Razorcake Issue 76’s Featured Reviews: Harboring an unhealthy love for music makes you a better person.

Oct 15, 2013

I don’t understand people who think music isn’t personal. They operate in a world where selecting music is no different than changing the brand of coffee or detergent they buy. Music becomes a soundtrack to their vacuity, something to fill the gap between TV and pumpkin-flavored espresso forays. Literature professors will tell you that reading fosters empathy and will make you a better person. That’s their bias. Here’s mine: harboring an unhealthy love for music makes you a better person. It’s the personal nature of a music review that gives it weight. A lot of music reviewers don’t love music; they love themselves and the sound of their fingers typing. It’s possible to criticize something without being a dick. If you love something it’s bound to piss you off sometimes. But every relationship is dependent on communication. Make it clear and make it honest. Reviews will always be personal here at Razorcake because punk rock is as personal as it gets. This is our culture, this is our community, these are our friends.
–Matthew Hart, Esquire

Enjoy these and many more reviews by picking up a copy of issue #76. Get yer hands filthy.

Okay, that’s enough. The bearded, gruff melodic punk stuff can come to an end right now. I like Hot Water Music as much as the next guy, but when I get a split between two clone bands that I can’t even tell apart, that’s where I draw the line. If these bands continue to emote this hard, they’re going to give themselves hernias. Ripping themselves apart inside literally and metaphorically. It’s gonna be gross, so just stop. Everyone stop. –MP Johnson (Underground Communiqué, undercomm.org)

BIG BOYS: Fun, Fun, Fun…: 12”EP
Simultaneously the coolest thing and the curse of punk rock is its lack of a definition. Cool, because we are left to write our own story and a curse because so many people feel the need to define it. Well, I’m going to plant a foot in each camp here because I will proclaim right here, right now that Big Boys’ Fun, Fun, Fun… EP is the definition of punk rock because it has no rules or definitions. There is hardcore, there is funk. There are singalongs with all their friends. This record literally encompasses it all, yet never feels strained or stretched thin. To me, this record feels like riding a skateboard down a deserted street in the middle of the night. The warm breeze on your face and the smell of pavement in your nostrils as the sound of your wheels echoes off the buildings. It is the soundtrack to endless freedom and possibility with a hint of danger. It’s not hard to tell that I take Big Boys seriously and I’m sure glad I’m not the only one. 540 Records has reissued this must-have record with the love and detail that Big Boys deserve. The massive booklet is exploding with the amazing visual art that has always been a huge part of the band’s identity. A hilarious and lovingly written piece by Beth Kerr (who, in all honesty, should be considered a member of the band in my opinion) is the perfect way to kick it off. It is amazing that the band’s material is being reissued on various labels. There are few bands out there that deserve heaps of praise more than Big Boys and the thing is they could care less about praise. They only care about having fun… That’s why they rule! –Ty Stranglehold (540, chaosintejas.bigcartel.com)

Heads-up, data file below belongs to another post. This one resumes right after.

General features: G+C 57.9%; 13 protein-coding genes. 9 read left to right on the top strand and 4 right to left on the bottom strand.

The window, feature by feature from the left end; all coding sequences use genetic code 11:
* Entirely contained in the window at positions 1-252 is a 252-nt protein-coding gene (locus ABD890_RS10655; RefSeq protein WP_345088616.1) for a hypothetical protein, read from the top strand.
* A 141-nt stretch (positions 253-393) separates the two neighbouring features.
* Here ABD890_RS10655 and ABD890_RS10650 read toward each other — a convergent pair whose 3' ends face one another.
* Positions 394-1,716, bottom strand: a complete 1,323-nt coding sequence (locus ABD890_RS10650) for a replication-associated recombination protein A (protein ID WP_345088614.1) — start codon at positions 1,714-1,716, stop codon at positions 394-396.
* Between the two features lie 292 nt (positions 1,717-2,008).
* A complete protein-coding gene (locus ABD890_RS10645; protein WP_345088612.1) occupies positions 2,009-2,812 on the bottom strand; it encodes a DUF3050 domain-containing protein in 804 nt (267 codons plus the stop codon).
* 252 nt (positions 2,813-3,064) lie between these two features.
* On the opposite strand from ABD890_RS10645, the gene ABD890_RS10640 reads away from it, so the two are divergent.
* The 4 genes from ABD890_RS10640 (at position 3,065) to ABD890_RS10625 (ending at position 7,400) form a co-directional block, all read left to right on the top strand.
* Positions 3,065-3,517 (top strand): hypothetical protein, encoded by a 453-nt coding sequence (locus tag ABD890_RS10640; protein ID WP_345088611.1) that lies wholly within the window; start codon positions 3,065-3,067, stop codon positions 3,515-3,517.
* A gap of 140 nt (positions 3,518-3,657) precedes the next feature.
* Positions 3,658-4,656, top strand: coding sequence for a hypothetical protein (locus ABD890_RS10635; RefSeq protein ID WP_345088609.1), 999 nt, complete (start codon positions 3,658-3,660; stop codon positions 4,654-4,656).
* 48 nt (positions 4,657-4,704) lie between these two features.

BISHOPS GREEN: Self-titled: CD
Bishops Green hail from VancouverBC, and they play that brand of punk rock for the “boots and braces” set. Call it “oi” or “street punk” or whatever. All I know is that these guys do it well. The songs are catchy, urgent, and clearly sung. You can drink your pints and sing along with your pals. You can hear that there is some serious musicianship going on here, and the production is great to. An all-around great package here. This usually particular subgenre of punk rock isn’t usually my go-to, but I am really digging this disc. They’re great live, too. –Ty Stranglehold (Rebellion)

COMMON GOAL, A: Blessings and Battles: CD
Man, I am really bothered by a band with an agenda, especially one as overt as this one. The band makes no bones about it—they are straight-up Christian punk. The message of working hard and doing good might not be such a bad thing, but when cloaked in these trappings, it just comes off as judgmental preaching. To be fair, I would feel the same about a band with any obvious agenda. That said, the music cannot seem to escape the dogma, kind of half-heartedly chugging along, content to tow the Christian line. I don’t know, man. I grew up on punk that inspired me to challenge ideas and notions of religion and politics and stuff like this just seems anathema to my core beliefs. Sorry dudes, I just can’t objectively recommend this release to anyone. –Garrett Barnwell (Thumper Punk, thumperpunkrecords.com)

HAMMER AND THE NAILS: “Rome Is Burning” b/w “A Product of the Modern Age”: 7”